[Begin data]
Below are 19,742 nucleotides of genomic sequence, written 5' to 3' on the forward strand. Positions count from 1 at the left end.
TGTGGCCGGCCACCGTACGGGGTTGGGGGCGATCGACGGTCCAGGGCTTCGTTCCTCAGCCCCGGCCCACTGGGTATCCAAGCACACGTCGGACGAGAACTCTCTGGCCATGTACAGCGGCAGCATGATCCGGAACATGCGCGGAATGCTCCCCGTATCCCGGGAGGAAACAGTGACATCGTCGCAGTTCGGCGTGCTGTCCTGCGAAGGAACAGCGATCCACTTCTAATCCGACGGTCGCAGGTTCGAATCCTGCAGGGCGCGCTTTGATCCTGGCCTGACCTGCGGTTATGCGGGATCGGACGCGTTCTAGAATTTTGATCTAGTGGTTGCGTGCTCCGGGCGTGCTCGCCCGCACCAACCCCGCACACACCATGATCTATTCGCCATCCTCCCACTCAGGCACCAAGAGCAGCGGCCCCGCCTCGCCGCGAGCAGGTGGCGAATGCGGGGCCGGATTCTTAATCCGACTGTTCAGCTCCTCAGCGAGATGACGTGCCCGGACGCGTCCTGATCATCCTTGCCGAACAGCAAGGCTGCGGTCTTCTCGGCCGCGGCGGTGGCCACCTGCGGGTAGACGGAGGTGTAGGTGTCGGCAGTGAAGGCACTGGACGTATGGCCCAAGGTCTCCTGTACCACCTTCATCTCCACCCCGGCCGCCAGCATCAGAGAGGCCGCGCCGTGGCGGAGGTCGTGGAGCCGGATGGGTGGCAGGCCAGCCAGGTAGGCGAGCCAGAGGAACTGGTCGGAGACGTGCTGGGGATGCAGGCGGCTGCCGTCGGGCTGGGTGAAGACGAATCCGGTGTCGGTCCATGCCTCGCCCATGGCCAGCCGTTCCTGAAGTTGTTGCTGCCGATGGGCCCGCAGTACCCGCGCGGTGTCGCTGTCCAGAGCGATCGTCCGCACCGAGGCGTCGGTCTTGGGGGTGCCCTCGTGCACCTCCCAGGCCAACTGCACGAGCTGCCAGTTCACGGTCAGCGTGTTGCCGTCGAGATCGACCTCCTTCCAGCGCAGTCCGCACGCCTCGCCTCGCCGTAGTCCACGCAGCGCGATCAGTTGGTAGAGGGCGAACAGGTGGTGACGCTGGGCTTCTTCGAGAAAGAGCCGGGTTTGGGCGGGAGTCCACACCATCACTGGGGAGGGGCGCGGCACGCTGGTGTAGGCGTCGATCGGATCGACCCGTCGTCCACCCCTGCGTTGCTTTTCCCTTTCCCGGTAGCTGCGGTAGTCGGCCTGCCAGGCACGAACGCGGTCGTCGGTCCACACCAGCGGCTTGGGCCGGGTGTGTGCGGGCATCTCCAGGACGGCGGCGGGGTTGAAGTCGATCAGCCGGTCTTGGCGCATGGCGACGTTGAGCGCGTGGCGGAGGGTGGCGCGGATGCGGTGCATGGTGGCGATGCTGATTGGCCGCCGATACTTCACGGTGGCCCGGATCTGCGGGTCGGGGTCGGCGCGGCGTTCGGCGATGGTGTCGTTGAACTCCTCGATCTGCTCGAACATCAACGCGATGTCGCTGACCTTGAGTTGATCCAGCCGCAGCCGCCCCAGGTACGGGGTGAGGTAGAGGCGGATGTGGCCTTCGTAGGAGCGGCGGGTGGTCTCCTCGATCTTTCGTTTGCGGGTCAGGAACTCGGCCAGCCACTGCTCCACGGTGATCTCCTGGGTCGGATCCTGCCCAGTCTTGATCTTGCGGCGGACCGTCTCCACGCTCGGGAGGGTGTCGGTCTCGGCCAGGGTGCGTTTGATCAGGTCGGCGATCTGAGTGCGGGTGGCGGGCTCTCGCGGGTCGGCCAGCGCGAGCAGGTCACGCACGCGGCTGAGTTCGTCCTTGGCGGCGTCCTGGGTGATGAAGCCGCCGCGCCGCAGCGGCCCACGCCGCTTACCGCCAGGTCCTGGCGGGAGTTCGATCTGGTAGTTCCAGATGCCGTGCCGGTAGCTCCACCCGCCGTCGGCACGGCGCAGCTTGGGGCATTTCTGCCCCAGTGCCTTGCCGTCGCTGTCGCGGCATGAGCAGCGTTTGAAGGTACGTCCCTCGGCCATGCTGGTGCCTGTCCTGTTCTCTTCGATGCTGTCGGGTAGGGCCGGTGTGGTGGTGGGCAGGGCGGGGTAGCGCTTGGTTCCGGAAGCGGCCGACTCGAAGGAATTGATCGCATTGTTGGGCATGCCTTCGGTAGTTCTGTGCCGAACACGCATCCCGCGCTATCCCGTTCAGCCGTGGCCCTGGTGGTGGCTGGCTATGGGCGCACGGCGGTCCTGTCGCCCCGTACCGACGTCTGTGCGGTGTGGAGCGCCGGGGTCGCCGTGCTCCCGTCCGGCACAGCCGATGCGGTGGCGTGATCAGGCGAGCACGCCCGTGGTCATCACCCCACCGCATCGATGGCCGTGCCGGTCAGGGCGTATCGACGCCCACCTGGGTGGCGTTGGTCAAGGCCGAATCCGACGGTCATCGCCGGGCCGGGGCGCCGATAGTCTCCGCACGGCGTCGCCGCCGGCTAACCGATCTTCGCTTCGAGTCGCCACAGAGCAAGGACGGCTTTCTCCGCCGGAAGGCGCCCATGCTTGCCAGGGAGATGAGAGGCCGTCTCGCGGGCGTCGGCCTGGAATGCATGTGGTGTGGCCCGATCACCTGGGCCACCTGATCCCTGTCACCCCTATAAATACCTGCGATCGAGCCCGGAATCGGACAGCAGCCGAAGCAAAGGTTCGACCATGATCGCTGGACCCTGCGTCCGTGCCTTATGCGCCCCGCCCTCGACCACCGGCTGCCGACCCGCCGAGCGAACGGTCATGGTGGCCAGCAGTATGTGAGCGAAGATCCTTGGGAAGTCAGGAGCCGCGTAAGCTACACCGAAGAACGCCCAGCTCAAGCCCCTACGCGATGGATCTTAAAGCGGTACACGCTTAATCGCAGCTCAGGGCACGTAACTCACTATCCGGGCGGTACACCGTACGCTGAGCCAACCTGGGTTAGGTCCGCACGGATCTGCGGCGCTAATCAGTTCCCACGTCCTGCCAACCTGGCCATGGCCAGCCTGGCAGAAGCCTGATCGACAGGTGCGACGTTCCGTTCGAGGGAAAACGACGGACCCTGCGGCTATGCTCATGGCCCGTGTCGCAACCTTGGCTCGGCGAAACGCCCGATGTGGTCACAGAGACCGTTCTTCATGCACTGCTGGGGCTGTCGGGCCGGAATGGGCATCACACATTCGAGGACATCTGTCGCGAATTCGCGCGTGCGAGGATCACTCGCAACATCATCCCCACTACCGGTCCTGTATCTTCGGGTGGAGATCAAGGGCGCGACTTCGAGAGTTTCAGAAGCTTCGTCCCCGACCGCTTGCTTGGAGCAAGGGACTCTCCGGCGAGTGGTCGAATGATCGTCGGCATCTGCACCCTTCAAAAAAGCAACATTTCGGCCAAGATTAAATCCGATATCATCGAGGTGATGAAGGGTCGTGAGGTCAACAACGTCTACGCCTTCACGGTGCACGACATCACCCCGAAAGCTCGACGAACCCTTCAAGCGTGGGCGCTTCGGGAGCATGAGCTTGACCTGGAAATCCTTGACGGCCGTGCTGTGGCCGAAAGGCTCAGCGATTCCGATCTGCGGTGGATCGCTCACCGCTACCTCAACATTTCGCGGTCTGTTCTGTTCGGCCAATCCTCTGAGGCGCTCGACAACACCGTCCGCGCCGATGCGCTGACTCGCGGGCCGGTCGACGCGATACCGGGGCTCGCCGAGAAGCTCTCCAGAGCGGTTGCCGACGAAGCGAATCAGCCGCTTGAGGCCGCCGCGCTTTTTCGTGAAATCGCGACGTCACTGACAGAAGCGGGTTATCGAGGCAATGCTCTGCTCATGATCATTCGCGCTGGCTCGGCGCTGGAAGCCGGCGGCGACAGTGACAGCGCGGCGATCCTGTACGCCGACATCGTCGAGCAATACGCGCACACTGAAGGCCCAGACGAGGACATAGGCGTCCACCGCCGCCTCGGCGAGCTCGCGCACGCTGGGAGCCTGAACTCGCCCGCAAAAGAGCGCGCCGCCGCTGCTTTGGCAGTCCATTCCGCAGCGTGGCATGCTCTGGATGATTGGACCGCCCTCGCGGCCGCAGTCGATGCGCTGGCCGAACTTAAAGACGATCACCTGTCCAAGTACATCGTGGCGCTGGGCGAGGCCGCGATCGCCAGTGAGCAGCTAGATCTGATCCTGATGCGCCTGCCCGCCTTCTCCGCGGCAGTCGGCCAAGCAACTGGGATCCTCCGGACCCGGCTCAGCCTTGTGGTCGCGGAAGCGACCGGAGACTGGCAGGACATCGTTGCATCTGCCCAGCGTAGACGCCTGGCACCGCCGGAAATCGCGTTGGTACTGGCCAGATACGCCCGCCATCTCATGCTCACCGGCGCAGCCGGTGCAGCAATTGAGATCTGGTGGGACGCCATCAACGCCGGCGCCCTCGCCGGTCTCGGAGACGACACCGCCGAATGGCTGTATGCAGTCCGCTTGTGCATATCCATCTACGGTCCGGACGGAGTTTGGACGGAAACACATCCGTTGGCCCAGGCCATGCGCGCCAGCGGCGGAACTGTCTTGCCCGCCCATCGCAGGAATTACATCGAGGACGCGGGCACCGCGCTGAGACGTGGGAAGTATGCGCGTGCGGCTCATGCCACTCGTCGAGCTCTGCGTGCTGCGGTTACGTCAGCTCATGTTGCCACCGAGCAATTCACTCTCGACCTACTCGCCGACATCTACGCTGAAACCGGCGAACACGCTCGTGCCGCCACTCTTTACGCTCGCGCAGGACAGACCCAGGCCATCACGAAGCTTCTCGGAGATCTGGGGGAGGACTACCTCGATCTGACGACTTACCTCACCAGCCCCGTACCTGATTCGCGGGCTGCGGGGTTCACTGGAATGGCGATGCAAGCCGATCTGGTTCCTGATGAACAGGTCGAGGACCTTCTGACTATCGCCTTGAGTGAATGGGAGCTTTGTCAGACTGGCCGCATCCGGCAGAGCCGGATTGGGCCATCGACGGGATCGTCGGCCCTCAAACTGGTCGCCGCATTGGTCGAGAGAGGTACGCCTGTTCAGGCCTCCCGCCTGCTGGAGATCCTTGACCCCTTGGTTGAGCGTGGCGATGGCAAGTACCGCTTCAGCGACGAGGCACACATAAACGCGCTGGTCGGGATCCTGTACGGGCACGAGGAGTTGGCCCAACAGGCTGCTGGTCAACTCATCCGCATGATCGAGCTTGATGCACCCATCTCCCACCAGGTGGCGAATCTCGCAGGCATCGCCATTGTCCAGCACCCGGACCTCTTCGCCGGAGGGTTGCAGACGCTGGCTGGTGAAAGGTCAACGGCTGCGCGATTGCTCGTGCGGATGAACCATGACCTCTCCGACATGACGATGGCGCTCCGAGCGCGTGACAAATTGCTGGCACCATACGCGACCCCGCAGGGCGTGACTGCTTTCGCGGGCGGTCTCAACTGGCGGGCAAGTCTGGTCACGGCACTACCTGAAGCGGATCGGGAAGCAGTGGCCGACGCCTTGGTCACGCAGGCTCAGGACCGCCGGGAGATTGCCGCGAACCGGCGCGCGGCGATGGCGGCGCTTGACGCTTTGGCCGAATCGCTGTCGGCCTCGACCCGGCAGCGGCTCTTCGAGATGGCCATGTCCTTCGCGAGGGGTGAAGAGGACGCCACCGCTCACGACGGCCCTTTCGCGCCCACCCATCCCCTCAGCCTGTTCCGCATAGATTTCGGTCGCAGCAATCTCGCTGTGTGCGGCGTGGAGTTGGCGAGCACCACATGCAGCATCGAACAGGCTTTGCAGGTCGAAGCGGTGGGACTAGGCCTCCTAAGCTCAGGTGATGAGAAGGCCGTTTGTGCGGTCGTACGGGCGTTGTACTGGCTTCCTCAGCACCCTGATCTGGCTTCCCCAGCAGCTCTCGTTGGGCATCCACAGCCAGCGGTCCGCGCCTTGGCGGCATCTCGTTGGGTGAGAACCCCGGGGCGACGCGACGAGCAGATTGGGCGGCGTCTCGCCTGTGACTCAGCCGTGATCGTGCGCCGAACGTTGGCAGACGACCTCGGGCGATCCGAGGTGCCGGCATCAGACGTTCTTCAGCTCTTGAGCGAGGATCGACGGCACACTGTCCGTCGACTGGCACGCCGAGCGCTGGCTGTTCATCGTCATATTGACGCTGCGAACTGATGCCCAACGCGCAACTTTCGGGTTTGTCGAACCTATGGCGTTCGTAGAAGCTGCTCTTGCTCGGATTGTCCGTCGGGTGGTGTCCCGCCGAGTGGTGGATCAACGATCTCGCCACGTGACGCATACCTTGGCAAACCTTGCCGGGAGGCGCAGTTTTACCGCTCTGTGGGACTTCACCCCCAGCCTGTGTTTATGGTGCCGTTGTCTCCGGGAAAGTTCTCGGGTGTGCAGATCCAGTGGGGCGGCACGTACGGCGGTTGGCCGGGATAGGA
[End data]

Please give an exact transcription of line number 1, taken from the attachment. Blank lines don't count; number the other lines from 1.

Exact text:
Below are 19,742 nucleotides of genomic sequence, written 5' to 3' on the forward strand. Positions count from 1 at the left end.